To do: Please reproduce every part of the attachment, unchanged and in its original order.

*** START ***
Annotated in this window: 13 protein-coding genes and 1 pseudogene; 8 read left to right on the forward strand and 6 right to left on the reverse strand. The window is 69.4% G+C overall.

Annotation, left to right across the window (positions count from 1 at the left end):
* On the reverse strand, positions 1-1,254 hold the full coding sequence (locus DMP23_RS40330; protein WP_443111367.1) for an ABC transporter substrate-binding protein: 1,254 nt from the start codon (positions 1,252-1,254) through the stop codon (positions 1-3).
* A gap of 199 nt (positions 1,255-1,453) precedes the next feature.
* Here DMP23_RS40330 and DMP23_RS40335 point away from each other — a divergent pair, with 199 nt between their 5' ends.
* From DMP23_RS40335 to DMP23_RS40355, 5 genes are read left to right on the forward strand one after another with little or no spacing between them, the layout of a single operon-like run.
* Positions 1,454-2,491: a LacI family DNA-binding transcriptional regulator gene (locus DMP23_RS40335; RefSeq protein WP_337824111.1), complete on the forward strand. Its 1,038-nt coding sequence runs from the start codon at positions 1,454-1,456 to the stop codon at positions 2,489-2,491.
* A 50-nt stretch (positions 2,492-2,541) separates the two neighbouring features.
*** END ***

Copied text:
Annotated in this window: 13 protein-coding genes and 1 pseudogene; 8 read left to right on the forward strand and 6 right to left on the reverse strand. The window is 69.4% G+C overall.

Annotation, left to right across the window (positions count from 1 at the left end):
* On the reverse strand, positions 1-1,254 hold the full coding sequence (locus DMP23_RS40330; protein WP_443111367.1) for an ABC transporter substrate-binding protein: 1,254 nt from the start codon (positions 1,252-1,254) through the stop codon (positions 1-3).
* A gap of 199 nt (positions 1,255-1,453) precedes the next feature.
* Here DMP23_RS40330 and DMP23_RS40335 point away from each other — a divergent pair, with 199 nt between their 5' ends.
* From DMP23_RS40335 to DMP23_RS40355, 5 genes are read left to right on the forward strand one after another with little or no spacing between them, the layout of a single operon-like run.
* Positions 1,454-2,491: a LacI family DNA-binding transcriptional regulator gene (locus DMP23_RS40335; RefSeq protein WP_337824111.1), complete on the forward strand. Its 1,038-nt coding sequence runs from the start codon at positions 1,454-1,456 to the stop codon at positions 2,489-2,491.
* A 50-nt stretch (positions 2,492-2,541) separates the two neighbouring features.